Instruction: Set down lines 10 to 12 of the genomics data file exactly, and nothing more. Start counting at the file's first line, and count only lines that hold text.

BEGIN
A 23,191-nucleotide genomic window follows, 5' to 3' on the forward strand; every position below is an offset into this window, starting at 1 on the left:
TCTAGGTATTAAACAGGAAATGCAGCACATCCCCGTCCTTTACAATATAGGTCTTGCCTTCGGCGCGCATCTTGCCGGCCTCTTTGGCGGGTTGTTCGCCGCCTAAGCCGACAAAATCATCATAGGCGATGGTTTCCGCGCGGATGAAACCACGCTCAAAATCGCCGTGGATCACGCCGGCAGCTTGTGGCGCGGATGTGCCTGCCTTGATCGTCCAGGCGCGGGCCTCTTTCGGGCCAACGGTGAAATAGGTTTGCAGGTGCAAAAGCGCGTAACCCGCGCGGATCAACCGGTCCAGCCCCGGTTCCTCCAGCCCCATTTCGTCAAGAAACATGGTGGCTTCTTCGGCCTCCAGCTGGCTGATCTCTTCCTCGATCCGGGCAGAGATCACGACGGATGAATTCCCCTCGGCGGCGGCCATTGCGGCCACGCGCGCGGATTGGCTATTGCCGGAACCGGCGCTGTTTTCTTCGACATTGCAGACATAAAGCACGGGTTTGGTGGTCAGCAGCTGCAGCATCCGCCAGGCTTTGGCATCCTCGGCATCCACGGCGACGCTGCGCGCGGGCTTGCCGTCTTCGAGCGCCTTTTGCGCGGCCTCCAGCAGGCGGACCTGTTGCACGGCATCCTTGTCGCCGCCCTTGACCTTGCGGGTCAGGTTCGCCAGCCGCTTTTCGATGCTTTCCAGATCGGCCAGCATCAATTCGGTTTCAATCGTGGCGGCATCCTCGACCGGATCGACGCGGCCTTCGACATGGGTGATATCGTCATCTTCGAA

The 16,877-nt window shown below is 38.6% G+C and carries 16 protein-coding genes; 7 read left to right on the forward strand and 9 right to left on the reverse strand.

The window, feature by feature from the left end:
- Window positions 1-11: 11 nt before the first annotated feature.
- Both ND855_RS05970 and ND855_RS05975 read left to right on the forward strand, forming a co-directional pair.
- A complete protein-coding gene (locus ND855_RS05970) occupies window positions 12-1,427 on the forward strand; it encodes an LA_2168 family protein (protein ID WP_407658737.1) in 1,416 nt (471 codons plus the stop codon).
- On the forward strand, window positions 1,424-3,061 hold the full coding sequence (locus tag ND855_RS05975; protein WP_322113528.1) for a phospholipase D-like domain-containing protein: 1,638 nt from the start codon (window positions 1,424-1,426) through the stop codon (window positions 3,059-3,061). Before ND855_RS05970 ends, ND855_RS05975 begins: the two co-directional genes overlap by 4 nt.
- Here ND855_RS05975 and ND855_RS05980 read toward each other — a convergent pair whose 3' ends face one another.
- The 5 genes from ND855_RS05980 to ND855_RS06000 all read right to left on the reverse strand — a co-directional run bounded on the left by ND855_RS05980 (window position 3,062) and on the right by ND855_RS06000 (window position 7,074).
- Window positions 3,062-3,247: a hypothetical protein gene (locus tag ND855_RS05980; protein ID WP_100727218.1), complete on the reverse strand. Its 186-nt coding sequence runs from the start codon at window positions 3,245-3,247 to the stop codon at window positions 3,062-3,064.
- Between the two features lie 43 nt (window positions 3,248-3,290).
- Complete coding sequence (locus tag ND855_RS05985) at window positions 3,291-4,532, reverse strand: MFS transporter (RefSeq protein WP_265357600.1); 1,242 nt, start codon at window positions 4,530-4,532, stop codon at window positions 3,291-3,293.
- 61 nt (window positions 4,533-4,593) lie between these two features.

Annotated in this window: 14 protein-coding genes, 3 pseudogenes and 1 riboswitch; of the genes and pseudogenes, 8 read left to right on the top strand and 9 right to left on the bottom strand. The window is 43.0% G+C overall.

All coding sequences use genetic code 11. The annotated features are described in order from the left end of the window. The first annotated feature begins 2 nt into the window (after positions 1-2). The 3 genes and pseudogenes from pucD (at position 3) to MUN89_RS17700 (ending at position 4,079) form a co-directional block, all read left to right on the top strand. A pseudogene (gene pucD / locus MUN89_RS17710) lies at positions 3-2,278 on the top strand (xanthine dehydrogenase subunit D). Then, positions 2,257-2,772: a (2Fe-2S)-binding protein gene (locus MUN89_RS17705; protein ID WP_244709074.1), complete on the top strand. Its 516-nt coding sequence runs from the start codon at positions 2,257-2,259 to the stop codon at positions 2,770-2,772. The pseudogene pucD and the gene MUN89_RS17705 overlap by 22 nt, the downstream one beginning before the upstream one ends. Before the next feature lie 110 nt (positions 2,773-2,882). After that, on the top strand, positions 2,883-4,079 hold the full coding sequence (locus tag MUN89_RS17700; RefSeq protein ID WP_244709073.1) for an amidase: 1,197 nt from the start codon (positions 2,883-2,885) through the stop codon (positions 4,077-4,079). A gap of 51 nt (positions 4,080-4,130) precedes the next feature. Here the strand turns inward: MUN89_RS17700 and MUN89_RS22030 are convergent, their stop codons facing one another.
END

- The 5 genes from ND855_RS05980 to ND855_RS06000 all read right to left on the reverse strand — a co-directional run bounded on the left by ND855_RS05980 (window position 3,062) and on the right by ND855_RS06000 (window position 7,074).
- Window positions 3,062-3,247: a hypothetical protein gene (locus tag ND855_RS05980; protein ID WP_100727218.1), complete on the reverse strand. Its 186-nt coding sequence runs from the start codon at window positions 3,245-3,247 to the stop codon at window positions 3,062-3,064.
- Between the two features lie 43 nt (window positions 3,248-3,290).